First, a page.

Tuesday, February 16, 2010

The Riddle from Ages Past and For Ages to Come by Edwin L. Young

The Riddle from Ages Past and For Ages to Come
By Edwin L. Young, PhD

Hypothetically, here are two representatives of different religions whose beliefs, values, and customs are distinctly different. Each of the representatives believes that their religion is right and that it should be the only religion. Therefore, the other religion should not exist. They, consequently, both believe that the members of the other religion should not exist or even should be eliminated.

From your point of view, which representative 'is' right? Of course, the answer is neither one. However, the significance of the question is that there are many religious persons in this country, and most likely all other countries, that take such an exclusionist position. How can this dangerous condition be addressed?

This danger can be addressed by universally publicizing and universally educating people to the idea that when one elevates and focuses exclusively on the beliefs, values, and customs rather than life, quality of life, and quality of relationships among humans, an endless vicious cycle of divisions and schisms is set in motion.

Evermore microscopic differences become the grounds for exclusion and alienation. As the alienation increases, knowledge of the 'other' diminishes and the 'other' becomes the 'stranger'. We can easily project the worst onto the stranger. The stranger can become demonized. It becomes increasingly easy to contemplate eliminating a depersonalized, demonized stranger. The stranger's beliefs actually may be, or may be seen to be, antithetical to one's own. If the stranger engages in an act that can be interpreted as a hostile act, this can become a pretext and rationale justifying varying degrees of destructive counter-attack, or as it is referred to in the military, 'overkill'.

If, on the other hand, people focus on the quality of relationships, rather than dogma, life is elevated, understanding is sought, and reconciliation is attempted. When life is elevated as more important than the particular dogma espoused, then, when confronting a person or group with a different dogma, the tendency should be to work toward maintaining the quality of the relationship in spite of the difference in belief.

In a democracy, we may call this agreeing to disagree. However, it goes deeper than this. When quality of life and relationships is elevated, we seek to convey respect to the person with the different belief and we seek to create a community or sense of community with mutual support for a quality of life within which persons of differing beliefs can feel safe to exist and safely disclose their beliefs and religious affiliations.

In the negative case, people are likely to become increasingly defensive, rigid, domineering, and hostile to outsiders. Neither of the opposing sides feels safe. Each undermines the other. Even worse, within-group antagonism may increase, especially as in-group solidarity increases and along with that exclusiveness toward the out-group. Rage within the in-group may be handled by redirecting it to the outsider. The lives of the outsiders become increasingly devalued and, therefore, a sense of offense is taken more easily. This is a miserable way to live, much less to practice one's religion. All, insiders and outsiders, may end in destruction or an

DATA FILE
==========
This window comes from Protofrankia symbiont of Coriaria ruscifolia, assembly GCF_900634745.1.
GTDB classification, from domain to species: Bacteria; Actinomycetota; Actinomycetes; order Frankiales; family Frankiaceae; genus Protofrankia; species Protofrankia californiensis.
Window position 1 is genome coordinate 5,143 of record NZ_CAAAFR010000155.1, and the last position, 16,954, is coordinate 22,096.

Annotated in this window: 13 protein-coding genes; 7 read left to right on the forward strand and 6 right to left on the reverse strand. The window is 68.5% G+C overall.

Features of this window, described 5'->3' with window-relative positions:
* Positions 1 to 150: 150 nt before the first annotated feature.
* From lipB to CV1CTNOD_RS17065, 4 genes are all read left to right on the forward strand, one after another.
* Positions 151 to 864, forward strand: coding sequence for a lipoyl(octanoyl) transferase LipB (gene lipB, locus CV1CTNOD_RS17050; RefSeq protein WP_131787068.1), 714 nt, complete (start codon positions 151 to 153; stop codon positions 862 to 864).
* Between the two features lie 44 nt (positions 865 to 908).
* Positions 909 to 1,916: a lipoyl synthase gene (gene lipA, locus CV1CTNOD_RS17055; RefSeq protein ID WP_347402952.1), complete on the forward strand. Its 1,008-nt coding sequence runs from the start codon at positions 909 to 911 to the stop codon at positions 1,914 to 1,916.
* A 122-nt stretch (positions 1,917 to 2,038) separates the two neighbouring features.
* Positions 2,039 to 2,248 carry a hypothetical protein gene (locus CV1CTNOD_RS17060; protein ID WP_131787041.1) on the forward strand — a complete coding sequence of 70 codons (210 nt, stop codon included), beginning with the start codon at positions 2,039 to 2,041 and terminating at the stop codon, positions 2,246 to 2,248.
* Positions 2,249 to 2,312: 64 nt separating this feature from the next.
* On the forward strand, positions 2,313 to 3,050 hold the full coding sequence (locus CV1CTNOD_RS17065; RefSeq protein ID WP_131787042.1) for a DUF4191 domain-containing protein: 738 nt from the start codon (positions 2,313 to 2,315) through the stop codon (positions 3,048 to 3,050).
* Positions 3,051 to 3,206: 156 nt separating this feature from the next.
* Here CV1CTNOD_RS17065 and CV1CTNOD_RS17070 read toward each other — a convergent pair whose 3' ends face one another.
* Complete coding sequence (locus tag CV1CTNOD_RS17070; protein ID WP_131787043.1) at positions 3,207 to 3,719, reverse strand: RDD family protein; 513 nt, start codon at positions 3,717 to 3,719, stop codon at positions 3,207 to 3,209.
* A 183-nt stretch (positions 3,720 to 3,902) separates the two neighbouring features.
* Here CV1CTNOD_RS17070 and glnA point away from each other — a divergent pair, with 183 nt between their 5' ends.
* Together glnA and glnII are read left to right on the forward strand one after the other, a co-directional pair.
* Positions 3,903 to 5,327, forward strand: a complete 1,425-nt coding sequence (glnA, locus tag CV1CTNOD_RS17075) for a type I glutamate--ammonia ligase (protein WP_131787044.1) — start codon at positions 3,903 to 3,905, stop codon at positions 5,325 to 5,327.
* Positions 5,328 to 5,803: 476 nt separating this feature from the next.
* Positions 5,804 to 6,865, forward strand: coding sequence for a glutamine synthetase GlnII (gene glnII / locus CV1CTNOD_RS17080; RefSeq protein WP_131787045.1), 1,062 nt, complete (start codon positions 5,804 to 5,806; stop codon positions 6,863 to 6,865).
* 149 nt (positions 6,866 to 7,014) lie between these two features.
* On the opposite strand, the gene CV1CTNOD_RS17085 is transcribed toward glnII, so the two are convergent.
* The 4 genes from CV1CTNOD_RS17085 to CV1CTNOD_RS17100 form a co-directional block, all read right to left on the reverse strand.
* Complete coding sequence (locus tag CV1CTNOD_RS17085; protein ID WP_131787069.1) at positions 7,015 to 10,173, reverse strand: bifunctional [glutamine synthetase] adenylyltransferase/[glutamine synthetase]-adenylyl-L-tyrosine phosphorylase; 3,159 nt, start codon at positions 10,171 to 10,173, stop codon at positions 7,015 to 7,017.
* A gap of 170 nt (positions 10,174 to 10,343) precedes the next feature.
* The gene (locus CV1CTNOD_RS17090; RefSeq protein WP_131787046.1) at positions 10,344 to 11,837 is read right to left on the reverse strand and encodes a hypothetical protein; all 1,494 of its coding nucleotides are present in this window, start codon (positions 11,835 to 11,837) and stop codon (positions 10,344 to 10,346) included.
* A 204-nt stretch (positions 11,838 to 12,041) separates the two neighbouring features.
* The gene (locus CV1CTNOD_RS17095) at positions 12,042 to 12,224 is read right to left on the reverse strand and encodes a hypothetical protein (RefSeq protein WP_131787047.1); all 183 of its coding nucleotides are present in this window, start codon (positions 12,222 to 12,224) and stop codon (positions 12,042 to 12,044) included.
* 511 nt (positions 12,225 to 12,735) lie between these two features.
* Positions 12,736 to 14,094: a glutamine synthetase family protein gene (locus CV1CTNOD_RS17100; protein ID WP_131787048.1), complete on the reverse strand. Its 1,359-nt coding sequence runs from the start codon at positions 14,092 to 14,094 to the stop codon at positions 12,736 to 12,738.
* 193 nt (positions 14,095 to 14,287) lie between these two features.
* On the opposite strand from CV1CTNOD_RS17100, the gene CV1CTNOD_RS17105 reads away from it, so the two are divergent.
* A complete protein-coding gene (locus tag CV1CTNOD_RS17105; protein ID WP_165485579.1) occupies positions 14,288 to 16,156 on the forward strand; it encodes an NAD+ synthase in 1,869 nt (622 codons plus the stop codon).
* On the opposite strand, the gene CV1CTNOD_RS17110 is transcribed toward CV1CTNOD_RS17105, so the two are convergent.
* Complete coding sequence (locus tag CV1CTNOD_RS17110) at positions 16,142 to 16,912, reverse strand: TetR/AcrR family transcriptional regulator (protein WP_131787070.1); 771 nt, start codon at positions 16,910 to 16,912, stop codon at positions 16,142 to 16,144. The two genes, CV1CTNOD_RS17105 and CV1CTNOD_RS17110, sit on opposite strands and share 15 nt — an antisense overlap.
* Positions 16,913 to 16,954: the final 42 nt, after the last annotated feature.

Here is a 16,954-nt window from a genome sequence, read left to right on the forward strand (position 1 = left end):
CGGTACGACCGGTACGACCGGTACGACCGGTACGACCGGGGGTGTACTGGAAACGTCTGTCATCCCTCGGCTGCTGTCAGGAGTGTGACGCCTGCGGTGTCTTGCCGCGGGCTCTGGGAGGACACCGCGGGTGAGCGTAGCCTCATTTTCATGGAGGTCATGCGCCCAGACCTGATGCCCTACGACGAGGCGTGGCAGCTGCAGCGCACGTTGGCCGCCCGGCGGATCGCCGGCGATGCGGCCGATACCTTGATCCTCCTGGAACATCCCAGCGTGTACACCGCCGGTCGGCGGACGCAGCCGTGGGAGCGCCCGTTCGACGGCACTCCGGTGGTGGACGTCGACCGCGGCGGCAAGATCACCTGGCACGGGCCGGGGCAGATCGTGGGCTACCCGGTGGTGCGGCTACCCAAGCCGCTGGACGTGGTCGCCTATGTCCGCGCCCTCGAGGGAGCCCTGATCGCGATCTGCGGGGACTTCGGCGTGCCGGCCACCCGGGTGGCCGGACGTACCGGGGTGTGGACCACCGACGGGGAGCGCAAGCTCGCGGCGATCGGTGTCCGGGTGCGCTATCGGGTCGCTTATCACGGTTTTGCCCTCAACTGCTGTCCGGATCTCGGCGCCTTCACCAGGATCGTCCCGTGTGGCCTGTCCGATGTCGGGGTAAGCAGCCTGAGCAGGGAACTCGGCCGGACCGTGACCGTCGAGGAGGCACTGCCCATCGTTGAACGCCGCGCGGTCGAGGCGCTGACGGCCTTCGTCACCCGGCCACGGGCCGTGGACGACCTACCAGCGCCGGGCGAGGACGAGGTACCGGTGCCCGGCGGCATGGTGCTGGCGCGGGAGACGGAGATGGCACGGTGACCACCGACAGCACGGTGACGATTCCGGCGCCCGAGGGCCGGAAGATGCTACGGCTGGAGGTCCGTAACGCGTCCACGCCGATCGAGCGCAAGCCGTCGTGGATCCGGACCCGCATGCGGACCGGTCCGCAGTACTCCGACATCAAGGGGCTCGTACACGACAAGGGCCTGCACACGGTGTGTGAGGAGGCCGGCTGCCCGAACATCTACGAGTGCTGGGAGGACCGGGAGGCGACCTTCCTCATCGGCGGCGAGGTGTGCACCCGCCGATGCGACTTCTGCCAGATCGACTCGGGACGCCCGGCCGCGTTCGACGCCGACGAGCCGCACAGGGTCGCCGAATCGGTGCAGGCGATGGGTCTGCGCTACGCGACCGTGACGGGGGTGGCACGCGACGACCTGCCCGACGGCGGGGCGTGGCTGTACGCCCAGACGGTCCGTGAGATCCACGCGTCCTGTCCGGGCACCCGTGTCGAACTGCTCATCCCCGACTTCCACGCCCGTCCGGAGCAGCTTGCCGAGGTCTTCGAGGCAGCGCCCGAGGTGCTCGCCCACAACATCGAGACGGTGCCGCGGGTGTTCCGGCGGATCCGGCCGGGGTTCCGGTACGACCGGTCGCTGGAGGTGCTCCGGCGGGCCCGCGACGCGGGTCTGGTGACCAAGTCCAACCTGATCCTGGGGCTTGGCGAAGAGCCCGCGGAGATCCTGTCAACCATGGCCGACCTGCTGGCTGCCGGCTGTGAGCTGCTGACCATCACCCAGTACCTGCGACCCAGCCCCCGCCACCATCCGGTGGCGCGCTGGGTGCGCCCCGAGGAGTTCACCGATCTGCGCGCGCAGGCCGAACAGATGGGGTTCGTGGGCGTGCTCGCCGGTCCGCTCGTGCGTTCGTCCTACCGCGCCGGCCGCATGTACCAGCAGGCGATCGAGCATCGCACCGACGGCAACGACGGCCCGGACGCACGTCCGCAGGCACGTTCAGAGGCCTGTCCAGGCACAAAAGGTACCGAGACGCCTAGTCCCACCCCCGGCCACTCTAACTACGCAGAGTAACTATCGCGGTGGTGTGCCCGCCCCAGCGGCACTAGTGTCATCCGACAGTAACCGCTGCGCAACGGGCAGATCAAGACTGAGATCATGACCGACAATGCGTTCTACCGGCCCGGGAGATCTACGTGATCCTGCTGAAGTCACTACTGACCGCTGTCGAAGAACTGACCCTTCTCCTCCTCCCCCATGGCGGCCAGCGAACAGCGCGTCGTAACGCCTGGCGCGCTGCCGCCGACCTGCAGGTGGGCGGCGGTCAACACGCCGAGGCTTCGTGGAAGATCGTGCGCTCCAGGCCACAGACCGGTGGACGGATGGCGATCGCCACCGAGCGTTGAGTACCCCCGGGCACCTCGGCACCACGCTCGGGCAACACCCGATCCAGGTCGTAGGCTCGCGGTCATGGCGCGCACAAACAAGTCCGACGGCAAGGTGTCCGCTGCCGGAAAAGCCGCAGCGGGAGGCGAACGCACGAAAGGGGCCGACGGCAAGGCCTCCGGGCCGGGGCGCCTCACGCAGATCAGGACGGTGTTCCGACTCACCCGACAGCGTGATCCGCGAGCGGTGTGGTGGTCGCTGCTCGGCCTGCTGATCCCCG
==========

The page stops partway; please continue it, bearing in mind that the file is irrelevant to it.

unbearable life. Such too often seems to be the case with the relations between religions in the shrunken, modern, global community.

On the other hand, a positive case can result in peace, support, security, and mutual respect and enhancement. A situation such as this also can result in different religions having a sense of safety to espouse and practice their respective religions. The positive case eventually can lead to understanding of the other's behavior even when it, or their religious conventions, are distinctly different from what our own. We actually can become capable of understanding how the 'other' could see, feel, and act as they have. We could even develop empathy to the extent that we can try to intuit what it would be like were we to have been in their exact situation and have had an identical life and social history.

In our country, when one group elevates particular codes of conduct over the quality of relationships, especially understanding and empathy, an attempt to control and legislate the behavior of all people may arise. Such legislation could involve enforcing behavior so that it conforms to the codes one's own group, or some other dominant group or religion. This can easily lead to the dynamics of the negative case described above. In fact, these positive and negative cases described above represent major trends throughout human history. Whichever trend a culture follows, the positive or the negative, may determine the eventual fate of that culture as well as many or all others, because of the interconnectedness of our new global community.

In our modern culture, these alternative ways of relating to 'the other' have become a major, critical choice for a person, for a religion, for a government, as well as for any and all cultures, to make.

Author bio:

You can read more of Edwin's work at The Natural Systems Institute.

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